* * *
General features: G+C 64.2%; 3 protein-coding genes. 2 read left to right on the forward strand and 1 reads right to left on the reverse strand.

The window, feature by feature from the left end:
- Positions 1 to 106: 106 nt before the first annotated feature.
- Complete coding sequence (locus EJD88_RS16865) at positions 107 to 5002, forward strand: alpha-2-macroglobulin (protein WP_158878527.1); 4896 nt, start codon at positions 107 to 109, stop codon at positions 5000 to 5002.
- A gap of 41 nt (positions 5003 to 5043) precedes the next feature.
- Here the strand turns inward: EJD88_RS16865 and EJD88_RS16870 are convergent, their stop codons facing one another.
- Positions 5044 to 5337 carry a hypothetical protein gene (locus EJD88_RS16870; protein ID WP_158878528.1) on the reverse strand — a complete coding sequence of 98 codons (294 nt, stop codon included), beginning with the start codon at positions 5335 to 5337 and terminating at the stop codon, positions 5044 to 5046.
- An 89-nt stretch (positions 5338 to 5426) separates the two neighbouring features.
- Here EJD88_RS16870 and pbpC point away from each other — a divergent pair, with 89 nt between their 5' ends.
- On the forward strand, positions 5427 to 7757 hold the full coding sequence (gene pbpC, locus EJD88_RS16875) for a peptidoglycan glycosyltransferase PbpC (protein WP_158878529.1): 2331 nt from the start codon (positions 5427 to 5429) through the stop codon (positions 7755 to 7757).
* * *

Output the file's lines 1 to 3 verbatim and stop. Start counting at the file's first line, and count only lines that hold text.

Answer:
General features: G+C 64.2%; 3 protein-coding genes. 2 read left to right on the forward strand and 1 reads right to left on the reverse strand.

The window, feature by feature from the left end:
- Positions 1 to 106: 106 nt before the first annotated feature.